Sketchbook Project 2013

An exciting package came in the mail today! A blank sketchbook so I can participate in the Sketchbook Project 2013. I've been wanting to do this for a couple of years and I dared my cousin (and possibly my roommate) to participate with me. The sketchbook is not very big but that is probably for the best. Enough to fill up random moments, but not too much to distract me from larger projects (of which i'm working on 3 right now!) 

I'm not completely sure how I want to fill this sketchbook. There will be hand lettering, because I can't NOT do that these days. Most likely there will be one or two cute characters....but I shouldn't use this for brainstorming active projects I'm working on. Maybe I will use this as a good excuse to get back to something I haven't done in a while: urban sketching. Some of my favorite sketches I remember are random portions of urban scenery: a light post and signage, an archway and sign for a restaurant, etc. I'm not doing much of that right now, but I miss it.

No matter what I do, this will give me a good reason to blog more frequently in the coming months. It's been nearly a month, with nary a word from me. I must fix that.

Fairy Being

I love having neices and nephews because they are a great source of inspiration! My recent inspiration is a bit of 5-year-old childhood wisdom. You can't beat that!

I hand lettered everything in one go:

But then my designer's instincts got the better of me, since I felt a couple of things were off. After tweaking it and adding some color, I liked the flow and emphasis of the rework much better:

I want to make this into a printed poster, and I'm seriously considering letterpress printing, because it's something I've always wanted to do. I need to find a local letterpress shop and find out if it is a realistic investment for me. Anyone interested in posters? If so, what one/two colors would you like to see the poster printed in?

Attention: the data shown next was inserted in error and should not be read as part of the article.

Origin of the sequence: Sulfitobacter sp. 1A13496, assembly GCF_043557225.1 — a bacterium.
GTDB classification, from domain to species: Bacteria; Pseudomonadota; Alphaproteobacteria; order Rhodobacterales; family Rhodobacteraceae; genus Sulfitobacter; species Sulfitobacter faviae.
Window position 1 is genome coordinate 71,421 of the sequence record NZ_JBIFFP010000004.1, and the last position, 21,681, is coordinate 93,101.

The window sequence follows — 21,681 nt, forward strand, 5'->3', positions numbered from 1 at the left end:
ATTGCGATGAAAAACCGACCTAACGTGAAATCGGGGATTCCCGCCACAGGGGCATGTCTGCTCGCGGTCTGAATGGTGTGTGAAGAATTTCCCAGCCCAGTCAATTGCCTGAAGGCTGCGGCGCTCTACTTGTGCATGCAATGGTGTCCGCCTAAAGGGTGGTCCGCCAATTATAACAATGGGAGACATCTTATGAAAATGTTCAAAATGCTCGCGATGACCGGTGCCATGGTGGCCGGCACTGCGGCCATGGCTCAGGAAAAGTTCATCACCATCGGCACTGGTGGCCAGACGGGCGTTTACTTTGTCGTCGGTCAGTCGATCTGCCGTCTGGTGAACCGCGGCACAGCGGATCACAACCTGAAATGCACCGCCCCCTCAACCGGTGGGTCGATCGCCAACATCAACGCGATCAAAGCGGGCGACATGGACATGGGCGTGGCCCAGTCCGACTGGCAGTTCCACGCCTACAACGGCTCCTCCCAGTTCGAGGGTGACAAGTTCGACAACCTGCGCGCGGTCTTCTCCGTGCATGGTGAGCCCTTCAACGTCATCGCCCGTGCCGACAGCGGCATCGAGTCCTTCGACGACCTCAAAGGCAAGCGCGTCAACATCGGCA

Creating my Travel Topanga map

It was an interesting journey to get to the finished product for the map. Things did not always go as expected, but I adapted and I think that the end project was better because of it.

Step 1: Idea

When I read about the map contest through the regular email updates from Nate and Salli of They Draw and Cook/They Draw and Travel, I thought that this sounded like fun. Plus, while I've submitted recipes to their sites, I still had not done a map. I started with a couple of lists that I thought I would like to work on: cool locations for artists to visit, driving the back roads of LA and Ventura counties, some of my favorite places on Topanga Blvd.

The hubby and I thought that I would have the easiest time and the most fun with the Topanga one, since that is a road we know well and travel frequently. Plus, so many of the locations I liked had a ton of personality all their own.

Step 2: Initial concept and research

What I had in mind was a COMPLETELY different look then the end product. I initially wanted to do watercolor renderings of each of the locations and then combine them in some way with an inked aerial map that I had hand drawn using existing knowledge of the boulevard and looking at (not tracing) Google Maps to confirm cross streets and provide a smidgen of accuracy to the look of the main street and freeway locations.

Later that same day, I went out and painted my first location:

A couple of days later, I painted a second location:

I soon realized that I didn't have enough daylight after work and commuting to get all the paintings done on site. I tried photographing the locations on the weekend so I could paint at home, but that didn't pan out either. I needed an alternate plan.

Step 3: Plan B

My fallback plan was based on a birthday invite I worked on a few weeks earlier, where I hand created all the typography, then colored it digitally.

I pulled out a clean piece of Bristol board and cut it size for the map dimensions needed for a project. Then I used a red pencil to rough out a title and lay in a map at the bottom of the page. Over the course of the next week the map grew as I doodled out typographic signs for the locations I had marked on the map.